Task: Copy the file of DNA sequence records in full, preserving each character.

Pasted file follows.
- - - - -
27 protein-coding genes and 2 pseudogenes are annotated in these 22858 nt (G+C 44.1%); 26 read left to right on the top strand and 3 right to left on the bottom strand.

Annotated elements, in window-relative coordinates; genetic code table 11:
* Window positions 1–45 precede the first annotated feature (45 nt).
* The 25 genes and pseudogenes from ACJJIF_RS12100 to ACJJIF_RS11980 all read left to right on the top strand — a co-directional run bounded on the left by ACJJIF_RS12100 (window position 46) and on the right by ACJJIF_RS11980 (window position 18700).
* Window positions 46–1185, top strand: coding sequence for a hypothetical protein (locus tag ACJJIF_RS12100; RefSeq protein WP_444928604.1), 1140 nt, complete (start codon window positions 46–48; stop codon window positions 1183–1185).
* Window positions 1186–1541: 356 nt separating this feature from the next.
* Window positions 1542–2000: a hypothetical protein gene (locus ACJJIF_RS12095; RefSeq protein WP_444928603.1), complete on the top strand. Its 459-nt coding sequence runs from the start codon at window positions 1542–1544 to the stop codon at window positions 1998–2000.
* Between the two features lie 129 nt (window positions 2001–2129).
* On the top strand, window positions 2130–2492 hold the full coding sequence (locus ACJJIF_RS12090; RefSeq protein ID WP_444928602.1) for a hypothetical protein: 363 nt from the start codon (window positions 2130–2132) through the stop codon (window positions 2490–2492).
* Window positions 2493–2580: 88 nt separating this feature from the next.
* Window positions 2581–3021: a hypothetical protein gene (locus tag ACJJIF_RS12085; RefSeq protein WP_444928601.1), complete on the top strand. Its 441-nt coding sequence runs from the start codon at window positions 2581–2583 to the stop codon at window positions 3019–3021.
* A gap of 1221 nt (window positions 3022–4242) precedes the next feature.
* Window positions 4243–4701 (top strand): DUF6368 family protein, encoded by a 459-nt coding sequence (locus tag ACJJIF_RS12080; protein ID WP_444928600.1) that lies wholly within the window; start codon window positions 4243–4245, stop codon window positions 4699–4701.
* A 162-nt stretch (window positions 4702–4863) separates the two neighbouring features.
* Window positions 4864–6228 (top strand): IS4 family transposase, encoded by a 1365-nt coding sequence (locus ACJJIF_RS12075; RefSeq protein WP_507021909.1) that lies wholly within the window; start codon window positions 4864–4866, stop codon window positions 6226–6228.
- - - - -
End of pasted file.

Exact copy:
27 protein-coding genes and 2 pseudogenes are annotated in these 22858 nt (G+C 44.1%); 26 read left to right on the top strand and 3 right to left on the bottom strand.

Annotated elements, in window-relative coordinates; genetic code table 11:
* Window positions 1–45 precede the first annotated feature (45 nt).
* The 25 genes and pseudogenes from ACJJIF_RS12100 to ACJJIF_RS11980 all read left to right on the top strand — a co-directional run bounded on the left by ACJJIF_RS12100 (window position 46) and on the right by ACJJIF_RS11980 (window position 18700).
* Window positions 46–1185, top strand: coding sequence for a hypothetical protein (locus tag ACJJIF_RS12100; RefSeq protein WP_444928604.1), 1140 nt, complete (start codon window positions 46–48; stop codon window positions 1183–1185).
* Window positions 1186–1541: 356 nt separating this feature from the next.
* Window positions 1542–2000: a hypothetical protein gene (locus ACJJIF_RS12095; RefSeq protein WP_444928603.1), complete on the top strand. Its 459-nt coding sequence runs from the start codon at window positions 1542–1544 to the stop codon at window positions 1998–2000.
* Between the two features lie 129 nt (window positions 2001–2129).
* On the top strand, window positions 2130–2492 hold the full coding sequence (locus ACJJIF_RS12090; RefSeq protein ID WP_444928602.1) for a hypothetical protein: 363 nt from the start codon (window positions 2130–2132) through the stop codon (window positions 2490–2492).
* Window positions 2493–2580: 88 nt separating this feature from the next.
* Window positions 2581–3021: a hypothetical protein gene (locus tag ACJJIF_RS12085; RefSeq protein WP_444928601.1), complete on the top strand. Its 441-nt coding sequence runs from the start codon at window positions 2581–2583 to the stop codon at window positions 3019–3021.
* A gap of 1221 nt (window positions 3022–4242) precedes the next feature.
* Window positions 4243–4701 (top strand): DUF6368 family protein, encoded by a 459-nt coding sequence (locus tag ACJJIF_RS12080; protein ID WP_444928600.1) that lies wholly within the window; start codon window positions 4243–4245, stop codon window positions 4699–4701.
* A 162-nt stretch (window positions 4702–4863) separates the two neighbouring features.
* Window positions 4864–6228 (top strand): IS4 family transposase, encoded by a 1365-nt coding sequence (locus ACJJIF_RS12075; RefSeq protein WP_507021909.1) that lies wholly within the window; start codon window positions 4864–4866, stop codon window positions 6226–6228.